Madeira, an autonomous region of Portugal, is an archipelago comprising 4 islands off the northwest coast of Africa. It is known for its namesake wine and warm, subtropical climate. The main island of Madeira is volcanic, green and rugged, with high cliffs, pebbly beaches and settlements on deltas of the Fajã River. Capital Funchal has botanic gardens and is known for its harbor and a large New Year’s fireworks show.
Palma is a resort city and capital of the Spanish island of Mallorca (Majorca), in the western Mediterranean. The massive Santa María cathedral, a Gothic landmark begun in the 13th century, overlooks the Bay of Palma. The adjacent Almudaina is a Moorish-style Arab fortress converted to a royal residence. West of the city, hilltop Bellver Castle is a medieval fortress with a distinctive circular shape.
Greece is a country in southeastern Europe with thousands of islands throughout the Aegean and Ionian seas. Influential in ancient times, it’s often called the cradle of Western civilization. Athens, its capital, retains landmarks including the 5th-century B.C. Acropolis citadel with the Parthenon temple. Greece is also known for its beaches, from the black sands of Santorini to the party resorts of Mykonos.
Koh Khai Nok is one of the three islands part of Khai Islands recognized as a great destination for snorkeling, especially when travelling with kids! On top of Koh Khai Nok, the group of Khai islands comprises: Koh Khai Nai and Koh Khai Nui.
Koh Pak Bia (also spelled Phak Bia) is a small island that belong to the Koh Hong archipelago. Located right between Koh Yao Noi and Krabi coast, it is a popular destination for island-hoppers and day trippers in search of a quiet place to spend a relaxing time. Koh Pak Bia’s situation toward the southern side of Phang Nga Bay makes its surrounding waters more emerald than turquoise, yet snorkelling at short distance from its main beach allows visitors to see a great range of fish species.
The shape of Pak Bia Island is rather peculiar. It features a large circular dome covered with lush foliage, linked to a small rocky crop by a stripe of thick sand. The sand itself, again as a result of the island’s unique location, is not white and powdery as Koh Poda (located some 16km southeast), but is more like small yellowish gravel. Surrounded by other small islands, the scenery is fantastic and gives a real feeling of exclusivity and well-being in the the warm and natural environment of these tropical islands. A few local vendors have fresh drinks and snacks for sale on Koh Pak Bia.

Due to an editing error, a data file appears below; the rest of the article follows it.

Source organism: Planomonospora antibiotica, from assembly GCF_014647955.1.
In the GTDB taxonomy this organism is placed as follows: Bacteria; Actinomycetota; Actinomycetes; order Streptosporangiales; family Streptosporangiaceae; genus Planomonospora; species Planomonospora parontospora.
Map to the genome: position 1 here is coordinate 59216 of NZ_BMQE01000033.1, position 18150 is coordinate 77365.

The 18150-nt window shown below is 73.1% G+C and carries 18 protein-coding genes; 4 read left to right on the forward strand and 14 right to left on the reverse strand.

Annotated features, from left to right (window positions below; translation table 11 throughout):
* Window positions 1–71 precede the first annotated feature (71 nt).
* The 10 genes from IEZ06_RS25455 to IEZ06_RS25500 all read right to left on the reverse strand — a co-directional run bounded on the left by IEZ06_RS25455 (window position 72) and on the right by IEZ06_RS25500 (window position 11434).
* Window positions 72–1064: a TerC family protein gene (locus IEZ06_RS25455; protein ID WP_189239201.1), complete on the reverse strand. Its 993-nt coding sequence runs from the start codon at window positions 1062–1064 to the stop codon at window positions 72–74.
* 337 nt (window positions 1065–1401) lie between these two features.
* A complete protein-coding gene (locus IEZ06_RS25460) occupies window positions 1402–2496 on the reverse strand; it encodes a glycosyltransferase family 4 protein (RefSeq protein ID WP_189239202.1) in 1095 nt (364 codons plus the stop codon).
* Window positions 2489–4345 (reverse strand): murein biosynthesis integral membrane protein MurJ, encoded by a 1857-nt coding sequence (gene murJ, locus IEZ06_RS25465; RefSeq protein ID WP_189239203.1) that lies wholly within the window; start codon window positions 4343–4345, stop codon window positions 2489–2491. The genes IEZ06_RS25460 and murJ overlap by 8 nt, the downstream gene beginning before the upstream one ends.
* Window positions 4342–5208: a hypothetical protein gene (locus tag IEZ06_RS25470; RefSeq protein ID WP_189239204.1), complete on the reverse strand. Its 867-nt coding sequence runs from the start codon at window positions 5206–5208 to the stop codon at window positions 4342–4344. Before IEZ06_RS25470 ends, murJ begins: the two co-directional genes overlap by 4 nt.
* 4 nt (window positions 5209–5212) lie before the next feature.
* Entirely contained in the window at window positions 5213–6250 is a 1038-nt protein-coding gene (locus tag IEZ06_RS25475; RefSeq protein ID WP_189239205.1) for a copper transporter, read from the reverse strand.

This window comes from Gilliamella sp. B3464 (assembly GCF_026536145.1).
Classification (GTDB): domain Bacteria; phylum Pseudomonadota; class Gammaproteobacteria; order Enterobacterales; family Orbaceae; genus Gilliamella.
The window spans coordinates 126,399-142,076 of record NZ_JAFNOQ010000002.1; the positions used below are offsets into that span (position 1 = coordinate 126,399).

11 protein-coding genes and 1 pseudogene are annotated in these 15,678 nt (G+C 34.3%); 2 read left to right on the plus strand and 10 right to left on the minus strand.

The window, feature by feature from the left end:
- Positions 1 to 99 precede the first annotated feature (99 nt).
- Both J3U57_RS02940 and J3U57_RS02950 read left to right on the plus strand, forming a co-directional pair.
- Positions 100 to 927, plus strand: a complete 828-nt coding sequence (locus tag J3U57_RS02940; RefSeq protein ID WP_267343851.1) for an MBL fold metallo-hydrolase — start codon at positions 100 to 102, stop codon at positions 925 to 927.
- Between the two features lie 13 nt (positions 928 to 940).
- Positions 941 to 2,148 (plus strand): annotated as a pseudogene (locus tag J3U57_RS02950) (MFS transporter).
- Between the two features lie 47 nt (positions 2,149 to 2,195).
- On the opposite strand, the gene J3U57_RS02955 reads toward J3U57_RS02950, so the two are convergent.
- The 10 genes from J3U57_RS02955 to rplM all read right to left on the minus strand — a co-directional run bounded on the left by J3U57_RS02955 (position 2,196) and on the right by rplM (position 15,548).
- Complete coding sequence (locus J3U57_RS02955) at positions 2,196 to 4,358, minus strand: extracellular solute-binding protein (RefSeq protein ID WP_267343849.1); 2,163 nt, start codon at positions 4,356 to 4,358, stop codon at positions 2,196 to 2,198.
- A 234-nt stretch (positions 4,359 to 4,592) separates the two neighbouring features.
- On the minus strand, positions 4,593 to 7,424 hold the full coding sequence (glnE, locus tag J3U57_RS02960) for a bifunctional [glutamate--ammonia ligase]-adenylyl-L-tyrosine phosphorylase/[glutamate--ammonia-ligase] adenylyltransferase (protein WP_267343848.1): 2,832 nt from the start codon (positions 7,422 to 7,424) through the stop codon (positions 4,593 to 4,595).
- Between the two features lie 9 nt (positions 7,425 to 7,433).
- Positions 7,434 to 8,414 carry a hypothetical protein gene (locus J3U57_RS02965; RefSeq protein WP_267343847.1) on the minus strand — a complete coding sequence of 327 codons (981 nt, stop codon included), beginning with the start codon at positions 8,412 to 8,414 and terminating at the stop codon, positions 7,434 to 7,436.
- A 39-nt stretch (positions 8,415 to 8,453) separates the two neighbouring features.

Zanzibar is a Tanzanian archipelago off the coast of East Africa. On its main island, Unguja, familiarly called Zanzibar, is Stone Town, a historic trade center with Swahili and Islamic influences. Its winding lanes present minarets, carved doorways and 19th-century landmarks such as the House of Wonders, a former sultan’s palace. The northern villages Nungwi and Kendwa have wide beaches lined with hotels.
Amami Oshima in located between Kyushu and Okinawa. The island is covered with subtropical rain forests and has high biodiversity value. In July 2021, Amami Oshima along with Tokunoshima Island, Northern part of Okinawa Island, and Iriomote Island were registered as the UNESCO World Natural Heritage Site.
Madagascar conservationists • RFI English.
The radiated tortoise is a tortoise species in the family Testudinidae. Although this species is native to and most abundant in southern Madagascar, it can also be found in the rest of this island, and has been introduced to the islands of Réunion and Mauritius.
Madagascar, officially the Republic of Madagascar, and previously known as the Malagasy Republic, is an island country in the Indian Ocean, approximately 400 kilometres off the coast of East Africa across the Mozambique Channel.
Île Saint-Louis, eleven hectares in size, is one of two natural islands in the Seine river, in Paris, France. Île Saint-Louis is connected to the rest of Paris by four bridges to both banks of the river and to the Île de la Cité by the Pont Saint-Louis.
Lucipara Islands are about 50 km west of Penyu Islands, both of which belong to Molucca Islands. They are directly south of Manipa Strait near Ceram. Edmund Roberts visited the islands briefly in the 19th century. He called them Lucepara in his 1832 journal.
On April 2021 I was called to film another expedition in Indonesia.
Even though the COVID-19 travel restrictions were still strong in Indonesia, we sailed off to Lucipara with high hopes.
After creating a new MPA in Serua, our Marine Conservation experts wanted to create a new one as well in Lucipara.
We traveled more than 1,300 nautical miles aboard The Seven Seas for a whole month, diving in one of the most remote area in Indonesia.
This short film testifies of the marine life that we encountered there and which we must protect at all costs, creating a new MPA.